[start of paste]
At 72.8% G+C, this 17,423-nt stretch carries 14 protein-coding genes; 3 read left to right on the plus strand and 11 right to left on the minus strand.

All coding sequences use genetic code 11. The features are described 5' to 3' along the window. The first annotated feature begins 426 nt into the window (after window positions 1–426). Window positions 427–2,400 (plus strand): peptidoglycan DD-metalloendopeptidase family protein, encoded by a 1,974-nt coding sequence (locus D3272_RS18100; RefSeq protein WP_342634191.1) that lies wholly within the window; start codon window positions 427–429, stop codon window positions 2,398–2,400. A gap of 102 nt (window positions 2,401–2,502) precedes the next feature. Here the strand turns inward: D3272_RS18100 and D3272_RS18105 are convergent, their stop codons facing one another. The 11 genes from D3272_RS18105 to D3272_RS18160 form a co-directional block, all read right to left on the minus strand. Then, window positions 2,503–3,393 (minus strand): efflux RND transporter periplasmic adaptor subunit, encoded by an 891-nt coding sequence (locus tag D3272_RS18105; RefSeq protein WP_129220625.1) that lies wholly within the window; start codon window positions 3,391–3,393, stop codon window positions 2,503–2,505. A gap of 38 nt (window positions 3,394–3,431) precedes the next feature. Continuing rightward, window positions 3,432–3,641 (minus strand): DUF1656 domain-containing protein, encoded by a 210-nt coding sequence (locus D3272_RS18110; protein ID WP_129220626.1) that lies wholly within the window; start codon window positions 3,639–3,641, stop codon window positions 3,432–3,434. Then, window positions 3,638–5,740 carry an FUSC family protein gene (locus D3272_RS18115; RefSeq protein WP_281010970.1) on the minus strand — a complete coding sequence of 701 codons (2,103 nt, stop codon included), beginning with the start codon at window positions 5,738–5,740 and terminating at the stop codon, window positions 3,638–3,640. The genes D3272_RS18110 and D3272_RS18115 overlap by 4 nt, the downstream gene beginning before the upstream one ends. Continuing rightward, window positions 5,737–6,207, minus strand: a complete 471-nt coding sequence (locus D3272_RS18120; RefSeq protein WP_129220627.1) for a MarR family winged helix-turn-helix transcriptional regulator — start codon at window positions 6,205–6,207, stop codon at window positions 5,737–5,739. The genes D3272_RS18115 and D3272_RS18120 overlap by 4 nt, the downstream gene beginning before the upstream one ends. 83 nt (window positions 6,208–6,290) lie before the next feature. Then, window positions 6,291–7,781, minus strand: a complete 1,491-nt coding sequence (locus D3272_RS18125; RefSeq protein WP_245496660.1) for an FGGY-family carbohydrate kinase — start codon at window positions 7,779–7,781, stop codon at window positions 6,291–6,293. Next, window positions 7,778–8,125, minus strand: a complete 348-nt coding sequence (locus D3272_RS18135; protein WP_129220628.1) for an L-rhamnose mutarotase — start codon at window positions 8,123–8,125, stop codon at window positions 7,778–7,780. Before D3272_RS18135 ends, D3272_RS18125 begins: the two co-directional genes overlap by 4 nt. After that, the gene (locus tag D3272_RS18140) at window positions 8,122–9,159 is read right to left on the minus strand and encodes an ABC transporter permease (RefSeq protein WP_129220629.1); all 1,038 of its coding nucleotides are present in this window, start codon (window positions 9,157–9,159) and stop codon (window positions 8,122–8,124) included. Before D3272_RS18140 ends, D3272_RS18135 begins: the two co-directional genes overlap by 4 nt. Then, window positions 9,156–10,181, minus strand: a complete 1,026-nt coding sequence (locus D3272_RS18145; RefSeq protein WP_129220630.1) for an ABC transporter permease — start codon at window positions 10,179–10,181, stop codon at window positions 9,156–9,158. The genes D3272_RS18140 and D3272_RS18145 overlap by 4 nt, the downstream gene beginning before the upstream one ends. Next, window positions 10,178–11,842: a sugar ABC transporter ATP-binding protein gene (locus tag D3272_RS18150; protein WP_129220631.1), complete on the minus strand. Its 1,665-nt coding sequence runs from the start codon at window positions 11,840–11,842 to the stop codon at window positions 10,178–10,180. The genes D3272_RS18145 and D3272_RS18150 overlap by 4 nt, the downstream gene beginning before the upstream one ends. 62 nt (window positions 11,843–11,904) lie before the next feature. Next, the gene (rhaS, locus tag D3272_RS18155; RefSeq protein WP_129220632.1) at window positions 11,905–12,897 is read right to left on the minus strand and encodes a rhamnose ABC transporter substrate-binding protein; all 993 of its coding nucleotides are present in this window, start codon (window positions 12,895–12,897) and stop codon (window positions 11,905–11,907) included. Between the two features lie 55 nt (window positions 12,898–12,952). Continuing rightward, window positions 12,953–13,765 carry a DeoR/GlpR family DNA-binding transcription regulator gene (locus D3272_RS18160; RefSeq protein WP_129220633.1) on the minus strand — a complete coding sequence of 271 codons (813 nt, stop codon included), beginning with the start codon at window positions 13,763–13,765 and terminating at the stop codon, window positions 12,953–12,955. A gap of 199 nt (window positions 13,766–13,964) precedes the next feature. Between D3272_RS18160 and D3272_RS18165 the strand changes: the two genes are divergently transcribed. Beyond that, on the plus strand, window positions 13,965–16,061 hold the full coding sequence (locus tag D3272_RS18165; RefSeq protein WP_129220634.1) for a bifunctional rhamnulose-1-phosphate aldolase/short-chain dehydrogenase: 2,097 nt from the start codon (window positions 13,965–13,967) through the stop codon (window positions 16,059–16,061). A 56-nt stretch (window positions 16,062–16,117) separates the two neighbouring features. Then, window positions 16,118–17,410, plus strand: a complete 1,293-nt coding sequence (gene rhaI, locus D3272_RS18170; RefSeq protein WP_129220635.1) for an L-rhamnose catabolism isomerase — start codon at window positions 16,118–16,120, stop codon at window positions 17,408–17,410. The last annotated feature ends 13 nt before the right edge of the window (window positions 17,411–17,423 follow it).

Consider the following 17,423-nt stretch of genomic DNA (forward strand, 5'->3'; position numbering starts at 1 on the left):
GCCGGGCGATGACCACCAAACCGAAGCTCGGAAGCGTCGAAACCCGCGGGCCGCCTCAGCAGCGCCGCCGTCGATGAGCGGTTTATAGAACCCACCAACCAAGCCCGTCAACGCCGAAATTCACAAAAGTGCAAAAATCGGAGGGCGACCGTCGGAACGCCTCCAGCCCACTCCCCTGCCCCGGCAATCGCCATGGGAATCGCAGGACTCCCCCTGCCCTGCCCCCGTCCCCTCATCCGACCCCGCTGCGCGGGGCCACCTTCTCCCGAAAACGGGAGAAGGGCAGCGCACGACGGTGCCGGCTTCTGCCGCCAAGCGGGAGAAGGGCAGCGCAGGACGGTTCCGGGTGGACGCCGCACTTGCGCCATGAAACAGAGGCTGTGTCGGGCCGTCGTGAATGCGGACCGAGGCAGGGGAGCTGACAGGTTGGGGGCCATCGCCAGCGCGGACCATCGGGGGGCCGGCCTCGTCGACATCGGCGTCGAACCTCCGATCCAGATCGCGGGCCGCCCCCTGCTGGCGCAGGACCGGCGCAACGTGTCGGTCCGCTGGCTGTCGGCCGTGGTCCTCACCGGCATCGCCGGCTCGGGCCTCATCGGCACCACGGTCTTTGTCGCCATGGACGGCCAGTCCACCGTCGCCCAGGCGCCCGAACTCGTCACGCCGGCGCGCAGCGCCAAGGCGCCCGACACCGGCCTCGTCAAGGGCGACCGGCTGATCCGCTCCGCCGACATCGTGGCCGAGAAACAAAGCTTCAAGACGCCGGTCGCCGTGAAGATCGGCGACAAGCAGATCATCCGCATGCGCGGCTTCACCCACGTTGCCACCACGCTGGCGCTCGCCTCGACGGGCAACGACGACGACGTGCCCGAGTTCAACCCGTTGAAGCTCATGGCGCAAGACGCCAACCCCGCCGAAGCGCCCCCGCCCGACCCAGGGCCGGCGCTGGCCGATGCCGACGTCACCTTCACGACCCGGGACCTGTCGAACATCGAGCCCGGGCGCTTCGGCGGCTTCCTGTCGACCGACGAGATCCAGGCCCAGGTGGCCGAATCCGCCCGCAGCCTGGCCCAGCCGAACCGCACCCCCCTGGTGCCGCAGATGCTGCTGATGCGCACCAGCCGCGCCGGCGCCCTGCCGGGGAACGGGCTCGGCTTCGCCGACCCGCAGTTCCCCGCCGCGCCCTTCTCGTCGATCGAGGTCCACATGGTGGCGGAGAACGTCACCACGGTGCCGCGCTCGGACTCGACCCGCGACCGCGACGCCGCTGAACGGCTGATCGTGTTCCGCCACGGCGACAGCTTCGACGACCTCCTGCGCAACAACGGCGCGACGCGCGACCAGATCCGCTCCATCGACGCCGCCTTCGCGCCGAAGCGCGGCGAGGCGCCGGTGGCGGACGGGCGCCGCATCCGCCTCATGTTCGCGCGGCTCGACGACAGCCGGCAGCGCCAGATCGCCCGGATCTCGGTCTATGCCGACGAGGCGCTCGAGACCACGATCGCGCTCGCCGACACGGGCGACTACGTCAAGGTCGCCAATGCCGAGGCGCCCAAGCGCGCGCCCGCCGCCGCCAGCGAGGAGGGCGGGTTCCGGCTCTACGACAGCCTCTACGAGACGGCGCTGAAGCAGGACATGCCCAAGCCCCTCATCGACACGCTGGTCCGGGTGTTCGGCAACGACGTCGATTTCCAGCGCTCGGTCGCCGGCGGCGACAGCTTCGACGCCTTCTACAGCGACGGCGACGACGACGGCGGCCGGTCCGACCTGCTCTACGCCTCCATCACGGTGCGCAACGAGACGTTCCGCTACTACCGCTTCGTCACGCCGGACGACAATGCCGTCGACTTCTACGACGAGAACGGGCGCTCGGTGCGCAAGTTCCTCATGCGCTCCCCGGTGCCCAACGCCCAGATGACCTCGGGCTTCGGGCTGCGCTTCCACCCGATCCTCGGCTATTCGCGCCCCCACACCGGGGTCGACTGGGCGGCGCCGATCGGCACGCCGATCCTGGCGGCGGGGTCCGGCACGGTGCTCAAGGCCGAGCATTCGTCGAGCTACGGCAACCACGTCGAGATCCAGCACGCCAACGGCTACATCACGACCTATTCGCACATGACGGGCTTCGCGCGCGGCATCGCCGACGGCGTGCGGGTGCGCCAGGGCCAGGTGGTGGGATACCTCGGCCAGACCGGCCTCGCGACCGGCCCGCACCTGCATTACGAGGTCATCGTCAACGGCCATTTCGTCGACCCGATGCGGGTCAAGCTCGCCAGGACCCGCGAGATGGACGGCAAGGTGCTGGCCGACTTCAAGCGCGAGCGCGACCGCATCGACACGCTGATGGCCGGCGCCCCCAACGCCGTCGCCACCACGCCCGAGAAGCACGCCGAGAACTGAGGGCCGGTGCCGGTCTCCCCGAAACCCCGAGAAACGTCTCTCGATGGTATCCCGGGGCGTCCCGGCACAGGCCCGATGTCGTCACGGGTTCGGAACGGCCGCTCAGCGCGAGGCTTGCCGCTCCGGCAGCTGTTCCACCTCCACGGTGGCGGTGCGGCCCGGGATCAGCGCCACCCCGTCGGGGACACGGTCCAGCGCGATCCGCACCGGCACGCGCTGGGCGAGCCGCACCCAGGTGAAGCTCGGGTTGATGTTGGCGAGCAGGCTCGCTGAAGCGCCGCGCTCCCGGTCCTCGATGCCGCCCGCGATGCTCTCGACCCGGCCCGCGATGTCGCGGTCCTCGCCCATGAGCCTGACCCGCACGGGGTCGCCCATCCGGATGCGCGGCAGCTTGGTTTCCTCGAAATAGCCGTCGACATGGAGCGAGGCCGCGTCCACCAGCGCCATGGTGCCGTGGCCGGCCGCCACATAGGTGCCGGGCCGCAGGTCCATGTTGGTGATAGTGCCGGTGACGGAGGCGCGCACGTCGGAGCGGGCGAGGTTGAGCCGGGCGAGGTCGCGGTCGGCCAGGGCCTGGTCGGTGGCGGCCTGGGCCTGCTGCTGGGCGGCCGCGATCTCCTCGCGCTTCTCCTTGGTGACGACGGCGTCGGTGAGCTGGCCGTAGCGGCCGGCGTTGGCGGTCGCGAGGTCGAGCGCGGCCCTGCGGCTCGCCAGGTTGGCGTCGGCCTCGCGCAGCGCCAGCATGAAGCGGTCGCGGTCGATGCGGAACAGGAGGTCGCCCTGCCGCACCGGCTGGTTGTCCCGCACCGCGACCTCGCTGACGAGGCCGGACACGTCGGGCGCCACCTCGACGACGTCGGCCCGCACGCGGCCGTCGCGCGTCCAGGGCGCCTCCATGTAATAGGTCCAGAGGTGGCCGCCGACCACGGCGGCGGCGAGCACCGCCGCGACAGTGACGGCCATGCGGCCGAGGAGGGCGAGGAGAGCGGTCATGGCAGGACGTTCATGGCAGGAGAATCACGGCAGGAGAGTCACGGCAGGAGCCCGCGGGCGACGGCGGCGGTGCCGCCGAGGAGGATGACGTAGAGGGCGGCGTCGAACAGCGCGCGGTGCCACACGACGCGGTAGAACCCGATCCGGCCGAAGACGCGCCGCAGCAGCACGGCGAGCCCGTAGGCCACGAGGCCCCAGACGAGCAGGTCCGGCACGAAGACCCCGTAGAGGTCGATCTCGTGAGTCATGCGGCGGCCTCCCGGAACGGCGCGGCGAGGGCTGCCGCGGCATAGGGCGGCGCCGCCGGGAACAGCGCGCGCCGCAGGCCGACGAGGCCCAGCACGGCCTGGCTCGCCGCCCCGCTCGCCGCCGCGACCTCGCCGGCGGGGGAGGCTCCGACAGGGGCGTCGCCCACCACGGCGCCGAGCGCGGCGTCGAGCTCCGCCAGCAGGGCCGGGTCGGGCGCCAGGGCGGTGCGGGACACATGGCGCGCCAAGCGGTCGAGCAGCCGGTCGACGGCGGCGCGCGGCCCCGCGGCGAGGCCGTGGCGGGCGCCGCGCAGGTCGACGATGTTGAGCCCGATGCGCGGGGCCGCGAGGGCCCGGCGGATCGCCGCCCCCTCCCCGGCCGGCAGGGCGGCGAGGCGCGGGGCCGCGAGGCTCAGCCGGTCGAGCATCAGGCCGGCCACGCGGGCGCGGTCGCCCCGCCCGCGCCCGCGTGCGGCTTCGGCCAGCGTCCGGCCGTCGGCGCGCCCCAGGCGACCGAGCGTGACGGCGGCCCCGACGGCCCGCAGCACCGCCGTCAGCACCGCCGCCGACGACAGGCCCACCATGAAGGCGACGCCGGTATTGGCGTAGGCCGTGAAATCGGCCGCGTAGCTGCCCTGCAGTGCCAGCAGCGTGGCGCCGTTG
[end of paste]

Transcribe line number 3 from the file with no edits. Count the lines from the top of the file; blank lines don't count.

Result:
Consider the following 17,423-nt stretch of genomic DNA (forward strand, 5'->3'; position numbering starts at 1 on the left):